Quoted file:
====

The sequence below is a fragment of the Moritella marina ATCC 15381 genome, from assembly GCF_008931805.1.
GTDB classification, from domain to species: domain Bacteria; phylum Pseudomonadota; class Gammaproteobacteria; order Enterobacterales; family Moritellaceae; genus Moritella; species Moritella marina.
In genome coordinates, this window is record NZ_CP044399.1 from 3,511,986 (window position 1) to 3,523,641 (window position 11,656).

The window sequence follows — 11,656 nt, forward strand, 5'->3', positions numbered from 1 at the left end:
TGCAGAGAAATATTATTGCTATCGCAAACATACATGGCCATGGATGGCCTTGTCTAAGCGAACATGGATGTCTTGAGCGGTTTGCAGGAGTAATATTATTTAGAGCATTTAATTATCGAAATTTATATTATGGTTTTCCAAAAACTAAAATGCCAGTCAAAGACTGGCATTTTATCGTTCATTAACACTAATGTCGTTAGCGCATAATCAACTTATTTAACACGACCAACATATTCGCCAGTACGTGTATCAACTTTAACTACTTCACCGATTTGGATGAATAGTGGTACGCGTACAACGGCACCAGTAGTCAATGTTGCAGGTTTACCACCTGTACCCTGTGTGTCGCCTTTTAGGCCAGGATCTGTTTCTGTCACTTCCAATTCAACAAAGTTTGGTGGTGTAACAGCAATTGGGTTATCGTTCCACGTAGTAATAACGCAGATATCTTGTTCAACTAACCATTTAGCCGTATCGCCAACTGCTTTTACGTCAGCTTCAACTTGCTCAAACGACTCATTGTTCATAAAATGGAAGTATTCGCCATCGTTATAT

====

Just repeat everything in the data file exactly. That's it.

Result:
The sequence below is a fragment of the Moritella marina ATCC 15381 genome, from assembly GCF_008931805.1.
GTDB classification, from domain to species: domain Bacteria; phylum Pseudomonadota; class Gammaproteobacteria; order Enterobacterales; family Moritellaceae; genus Moritella; species Moritella marina.
In genome coordinates, this window is record NZ_CP044399.1 from 3,511,986 (window position 1) to 3,523,641 (window position 11,656).

The window sequence follows — 11,656 nt, forward strand, 5'->3', positions numbered from 1 at the left end:
TGCAGAGAAATATTATTGCTATCGCAAACATACATGGCCATGGATGGCCTTGTCTAAGCGAACATGGATGTCTTGAGCGGTTTGCAGGAGTAATATTATTTAGAGCATTTAATTATCGAAATTTATATTATGGTTTTCCAAAAACTAAAATGCCAGTCAAAGACTGGCATTTTATCGTTCATTAACACTAATGTCGTTAGCGCATAATCAACTTATTTAACACGACCAACATATTCGCCAGTACGTGTATCAACTTTAACTACTTCACCGATTTGGATGAATAGTGGTACGCGTACAACGGCACCAGTAGTCAATGTTGCAGGTTTACCACCTGTACCCTGTGTGTCGCCTTTTAGGCCAGGATCTGTTTCTGTCACTTCCAATTCAACAAAGTTTGGTGGTGTAACAGCAATTGGGTTATCGTTCCACGTAGTAATAACGCAGATATCTTGTTCAACTAACCATTTAGCCGTATCGCCAACTGCTTTTACGTCAGCTTCAACTTGCTCAAACGACTCATTGTTCATAAAATGGAAGTATTCGCCATCGTTATAT